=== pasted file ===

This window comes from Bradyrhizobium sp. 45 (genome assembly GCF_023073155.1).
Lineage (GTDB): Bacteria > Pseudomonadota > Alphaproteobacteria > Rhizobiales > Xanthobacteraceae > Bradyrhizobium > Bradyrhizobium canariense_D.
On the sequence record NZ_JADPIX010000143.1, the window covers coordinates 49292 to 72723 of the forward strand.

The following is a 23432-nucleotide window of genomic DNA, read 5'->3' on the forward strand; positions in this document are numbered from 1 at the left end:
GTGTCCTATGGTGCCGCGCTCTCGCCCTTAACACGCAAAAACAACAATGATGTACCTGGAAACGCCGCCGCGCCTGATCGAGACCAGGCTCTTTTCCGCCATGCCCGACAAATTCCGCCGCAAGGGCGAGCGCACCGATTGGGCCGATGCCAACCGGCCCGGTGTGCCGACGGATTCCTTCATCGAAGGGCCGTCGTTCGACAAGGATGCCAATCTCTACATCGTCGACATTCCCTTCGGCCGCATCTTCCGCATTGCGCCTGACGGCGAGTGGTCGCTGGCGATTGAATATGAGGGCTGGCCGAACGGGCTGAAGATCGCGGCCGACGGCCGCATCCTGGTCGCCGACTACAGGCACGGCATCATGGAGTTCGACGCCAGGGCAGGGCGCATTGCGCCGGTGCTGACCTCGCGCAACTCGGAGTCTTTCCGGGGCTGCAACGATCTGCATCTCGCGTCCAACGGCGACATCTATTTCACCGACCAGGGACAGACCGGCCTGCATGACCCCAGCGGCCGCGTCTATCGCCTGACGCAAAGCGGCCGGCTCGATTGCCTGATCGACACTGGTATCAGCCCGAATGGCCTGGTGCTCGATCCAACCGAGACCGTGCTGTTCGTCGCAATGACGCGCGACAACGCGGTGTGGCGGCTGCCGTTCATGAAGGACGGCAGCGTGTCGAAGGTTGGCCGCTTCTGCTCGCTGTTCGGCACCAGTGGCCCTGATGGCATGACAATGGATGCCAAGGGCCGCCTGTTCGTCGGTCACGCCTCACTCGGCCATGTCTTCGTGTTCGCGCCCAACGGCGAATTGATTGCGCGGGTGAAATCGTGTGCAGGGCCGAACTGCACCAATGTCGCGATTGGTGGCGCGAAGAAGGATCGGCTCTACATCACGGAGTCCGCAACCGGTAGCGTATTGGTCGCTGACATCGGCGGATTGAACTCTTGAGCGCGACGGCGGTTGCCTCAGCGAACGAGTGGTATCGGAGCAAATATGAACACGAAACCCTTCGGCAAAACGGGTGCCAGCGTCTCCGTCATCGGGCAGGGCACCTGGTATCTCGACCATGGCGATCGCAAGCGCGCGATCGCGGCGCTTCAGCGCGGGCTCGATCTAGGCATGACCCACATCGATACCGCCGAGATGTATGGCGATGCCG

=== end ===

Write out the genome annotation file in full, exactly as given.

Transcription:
This window comes from Bradyrhizobium sp. 45 (genome assembly GCF_023073155.1).
Lineage (GTDB): Bacteria > Pseudomonadota > Alphaproteobacteria > Rhizobiales > Xanthobacteraceae > Bradyrhizobium > Bradyrhizobium canariense_D.
On the sequence record NZ_JADPIX010000143.1, the window covers coordinates 49292 to 72723 of the forward strand.

The following is a 23432-nucleotide window of genomic DNA, read 5'->3' on the forward strand; positions in this document are numbered from 1 at the left end:
GTGTCCTATGGTGCCGCGCTCTCGCCCTTAACACGCAAAAACAACAATGATGTACCTGGAAACGCCGCCGCGCCTGATCGAGACCAGGCTCTTTTCCGCCATGCCCGACAAATTCCGCCGCAAGGGCGAGCGCACCGATTGGGCCGATGCCAACCGGCCCGGTGTGCCGACGGATTCCTTCATCGAAGGGCCGTCGTTCGACAAGGATGCCAATCTCTACATCGTCGACATTCCCTTCGGCCGCATCTTCCGCATTGCGCCTGACGGCGAGTGGTCGCTGGCGATTGAATATGAGGGCTGGCCGAACGGGCTGAAGATCGCGGCCGACGGCCGCATCCTGGTCGCCGACTACAGGCACGGCATCATGGAGTTCGACGCCAGGGCAGGGCGCATTGCGCCGGTGCTGACCTCGCGCAACTCGGAGTCTTTCCGGGGCTGCAACGATCTGCATCTCGCGTCCAACGGCGACATCTATTTCACCGACCAGGGACAGACCGGCCTGCATGACCCCAGCGGCCGCGTCTATCGCCTGACGCAAAGCGGCCGGCTCGATTGCCTGATCGACACTGGTATCAGCCCGAATGGCCTGGTGCTCGATCCAACCGAGACCGTGCTGTTCGTCGCAATGACGCGCGACAACGCGGTGTGGCGGCTGCCGTTCATGAAGGACGGCAGCGTGTCGAAGGTTGGCCGCTTCTGCTCGCTGTTCGGCACCAGTGGCCCTGATGGCATGACAATGGATGCCAAGGGCCGCCTGTTCGTCGGTCACGCCTCACTCGGCCATGTCTTCGTGTTCGCGCCCAACGGCGAATTGATTGCGCGGGTGAAATCGTGTGCAGGGCCGAACTGCACCAATGTCGCGATTGGTGGCGCGAAGAAGGATCGGCTCTACATCACGGAGTCCGCAACCGGTAGCGTATTGGTCGCTGACATCGGCGGATTGAACTCTTGAGCGCGACGGCGGTTGCCTCAGCGAACGAGTGGTATCGGAGCAAATATGAACACGAAACCCTTCGGCAAAACGGGTGCCAGCGTCTCCGTCATCGGGCAGGGCACCTGGTATCTCGACCATGGCGATCGCAAGCGCGCGATCGCGGCGCTTCAGCGCGGGCTCGATCTAGGCATGACCCACATCGATACCGCCGAGATGTATGGCGATGCCG